A better starting point is a realistic recognition of the culture’s current status. No company’s collective practices and beliefs are all good or all bad. They have evolved over time for understandable reasons—often to deal with the challenges or malfunctions of the past. Moreover, they are firmly entrenched in mind-sets and habits. Therefore, it is essential to be rigorously selective and disciplined in dealing with cultural issues. There are several things you can do from your highly visible position at the top of the hierarchy to spark and foster the cultural realignments you want to see:
- Demonstrate positive urgency by focusing on your company’s aspirations—its unfulfilled potential—rather than on any impending crisis.
- Pick a critical few behaviors that exemplify the best of your company and culture, and that you want everyone to adopt. Set an example by visibly adopting a couple of these behaviors yourself.
- Balance your appeals to the company to include both rational and emotional cues.
- Make the change sustainable by maintaining vigilance on the few critical elements that you have established as important.
In all this activity, avoid delegating your culture-oriented actions. Do as much as you can yourself.
The Power of Positive Urgency
Time and again, we hear executives cite the importance of having a “burning platform”—a stress-producing crisis, whether externally driven or self-induced—to incite a high-performance culture. We once observed a CEO incur several hundred million dollars of unnecessary debt for the sole purpose of creating a sense of urgency for his culture change effort. For many years, we too subscribed to the conventional wisdom that burning platforms were the only way to obtain cultural impact. But no longer.
Certainly we understand the logic that underlies this point of view: Companies full of complacent people will rouse themselves only in response to crisis. But experience and common sense argue differently. Consider what people on real burning platforms do. They escape. They barely have time to act, much less change their mind-sets and habits with a view toward long-term success. In the business equivalent, which usually involves a rapid drain of cash and profitability, your options will be similarly limited—in this case, to layoffs, plant closures, responses to the press and investors, and other forms of damage control. Like BP’s recovery efforts after the Deepwater Horizon spill, Toyota’s after the Fukushima disaster, or any plant shutdown made in response to a sudden loss of business, these traumatic activities are typically seen as a one-time event, not as a way of building for the future.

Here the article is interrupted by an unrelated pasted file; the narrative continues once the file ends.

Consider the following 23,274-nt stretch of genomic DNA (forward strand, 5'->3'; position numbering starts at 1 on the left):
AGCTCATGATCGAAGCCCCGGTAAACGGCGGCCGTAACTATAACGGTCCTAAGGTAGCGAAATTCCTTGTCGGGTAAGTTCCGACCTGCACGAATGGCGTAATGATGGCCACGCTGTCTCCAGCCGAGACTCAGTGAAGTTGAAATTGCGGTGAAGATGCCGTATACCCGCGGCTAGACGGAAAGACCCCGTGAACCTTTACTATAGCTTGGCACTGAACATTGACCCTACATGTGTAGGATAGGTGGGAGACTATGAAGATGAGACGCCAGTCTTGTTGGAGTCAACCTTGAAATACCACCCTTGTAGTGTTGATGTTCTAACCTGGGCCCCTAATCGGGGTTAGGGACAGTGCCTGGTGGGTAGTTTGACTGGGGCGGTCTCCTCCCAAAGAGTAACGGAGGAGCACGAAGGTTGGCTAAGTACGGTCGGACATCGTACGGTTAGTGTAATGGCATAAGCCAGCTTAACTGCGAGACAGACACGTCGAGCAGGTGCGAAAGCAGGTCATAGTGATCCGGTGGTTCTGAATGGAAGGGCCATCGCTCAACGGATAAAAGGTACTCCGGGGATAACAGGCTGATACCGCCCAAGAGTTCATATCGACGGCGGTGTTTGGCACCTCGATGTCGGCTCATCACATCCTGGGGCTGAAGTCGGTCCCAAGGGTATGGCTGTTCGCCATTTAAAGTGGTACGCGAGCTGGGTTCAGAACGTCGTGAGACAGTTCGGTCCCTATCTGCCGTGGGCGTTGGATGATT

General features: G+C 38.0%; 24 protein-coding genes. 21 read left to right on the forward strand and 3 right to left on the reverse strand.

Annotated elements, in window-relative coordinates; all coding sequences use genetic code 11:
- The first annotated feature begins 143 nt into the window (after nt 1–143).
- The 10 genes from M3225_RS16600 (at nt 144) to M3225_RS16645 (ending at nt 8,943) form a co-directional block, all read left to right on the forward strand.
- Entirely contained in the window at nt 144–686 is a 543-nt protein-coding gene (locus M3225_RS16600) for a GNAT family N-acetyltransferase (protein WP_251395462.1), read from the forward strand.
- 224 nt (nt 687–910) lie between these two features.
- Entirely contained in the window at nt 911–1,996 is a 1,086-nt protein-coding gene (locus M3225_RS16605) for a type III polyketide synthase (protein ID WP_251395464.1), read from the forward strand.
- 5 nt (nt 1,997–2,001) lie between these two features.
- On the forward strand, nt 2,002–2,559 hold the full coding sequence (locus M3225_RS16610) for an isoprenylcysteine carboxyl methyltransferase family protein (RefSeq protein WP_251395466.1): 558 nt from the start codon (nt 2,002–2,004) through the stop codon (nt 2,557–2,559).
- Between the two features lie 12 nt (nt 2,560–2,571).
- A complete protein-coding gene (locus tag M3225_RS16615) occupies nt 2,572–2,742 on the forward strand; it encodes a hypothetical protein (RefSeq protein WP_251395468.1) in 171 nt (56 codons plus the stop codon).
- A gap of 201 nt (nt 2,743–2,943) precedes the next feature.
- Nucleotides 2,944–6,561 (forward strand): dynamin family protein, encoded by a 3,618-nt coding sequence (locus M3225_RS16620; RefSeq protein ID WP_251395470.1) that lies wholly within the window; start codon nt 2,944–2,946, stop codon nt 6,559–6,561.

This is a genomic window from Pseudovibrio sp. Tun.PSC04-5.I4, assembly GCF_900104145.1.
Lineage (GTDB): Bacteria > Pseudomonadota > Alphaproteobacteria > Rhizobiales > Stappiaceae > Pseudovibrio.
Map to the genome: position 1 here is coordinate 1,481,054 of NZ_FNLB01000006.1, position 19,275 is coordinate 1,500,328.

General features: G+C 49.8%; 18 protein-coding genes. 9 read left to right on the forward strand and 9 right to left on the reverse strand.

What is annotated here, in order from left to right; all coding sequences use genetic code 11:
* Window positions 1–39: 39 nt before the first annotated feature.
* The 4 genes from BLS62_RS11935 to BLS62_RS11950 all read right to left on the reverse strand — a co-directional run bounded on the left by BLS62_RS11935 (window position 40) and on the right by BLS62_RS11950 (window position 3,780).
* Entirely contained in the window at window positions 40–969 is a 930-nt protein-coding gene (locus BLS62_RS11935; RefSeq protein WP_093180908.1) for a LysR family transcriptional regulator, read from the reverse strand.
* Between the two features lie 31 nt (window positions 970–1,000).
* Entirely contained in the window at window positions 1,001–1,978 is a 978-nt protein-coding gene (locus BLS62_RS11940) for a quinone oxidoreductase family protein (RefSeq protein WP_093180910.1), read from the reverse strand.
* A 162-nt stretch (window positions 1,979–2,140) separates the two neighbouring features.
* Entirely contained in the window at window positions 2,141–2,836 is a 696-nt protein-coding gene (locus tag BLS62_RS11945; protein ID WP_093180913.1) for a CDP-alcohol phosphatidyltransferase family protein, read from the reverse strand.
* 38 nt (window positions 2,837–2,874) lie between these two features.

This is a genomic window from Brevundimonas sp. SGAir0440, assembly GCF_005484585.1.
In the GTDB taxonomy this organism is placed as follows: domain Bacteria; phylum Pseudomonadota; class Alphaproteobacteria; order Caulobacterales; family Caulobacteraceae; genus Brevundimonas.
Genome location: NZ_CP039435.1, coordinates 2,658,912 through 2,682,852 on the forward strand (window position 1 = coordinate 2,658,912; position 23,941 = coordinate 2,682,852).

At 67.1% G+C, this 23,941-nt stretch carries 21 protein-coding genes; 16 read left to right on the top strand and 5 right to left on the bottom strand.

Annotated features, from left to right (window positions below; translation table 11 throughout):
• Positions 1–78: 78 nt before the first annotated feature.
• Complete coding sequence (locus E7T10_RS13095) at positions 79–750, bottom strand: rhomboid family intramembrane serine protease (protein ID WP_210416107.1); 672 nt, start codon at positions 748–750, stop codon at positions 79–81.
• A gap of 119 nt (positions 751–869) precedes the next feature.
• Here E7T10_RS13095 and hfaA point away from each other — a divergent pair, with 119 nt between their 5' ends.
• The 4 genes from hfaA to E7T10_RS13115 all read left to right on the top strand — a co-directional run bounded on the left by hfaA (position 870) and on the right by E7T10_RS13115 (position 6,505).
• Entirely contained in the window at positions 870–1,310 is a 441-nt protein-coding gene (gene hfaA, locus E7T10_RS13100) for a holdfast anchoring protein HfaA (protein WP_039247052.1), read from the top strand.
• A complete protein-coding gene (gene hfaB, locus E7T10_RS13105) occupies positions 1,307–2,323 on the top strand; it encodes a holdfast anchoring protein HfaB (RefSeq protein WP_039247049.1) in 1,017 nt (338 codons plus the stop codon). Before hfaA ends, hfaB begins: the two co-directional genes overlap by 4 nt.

There is a much better way to overcome complacency. As a CEO or senior executive, the greatest thing you can do is to marshal an authentic sense of urgency, but not one built solely on the logical reasons that change is necessary. Rather, build an emotional sense of urgency, focusing on the values that the company cares about collectively: its way of serving customers, its desire for growth and success, its positive impact on social and community issues, and the attraction and welcome that people felt when they first arrived.
Every sustainable company culture is based, in part, on this intrinsic attraction to the work—including the way it challenges people. At some point, your employees chose to be part of the enterprise. For the most part, they liked (or loved) their profession, they felt they could excel, and they wanted to gain the personal benefits of accomplishment. As CEO, you need to capitalize on those feelings, give them voice, and encourage people to spread them virally throughout the company. This may mean discarding some businesses that don’t fit your strategy, your capabilities, or your culture. But it will also mean helping people expand (or recapture) the pride they have felt, all along, in their collective strength.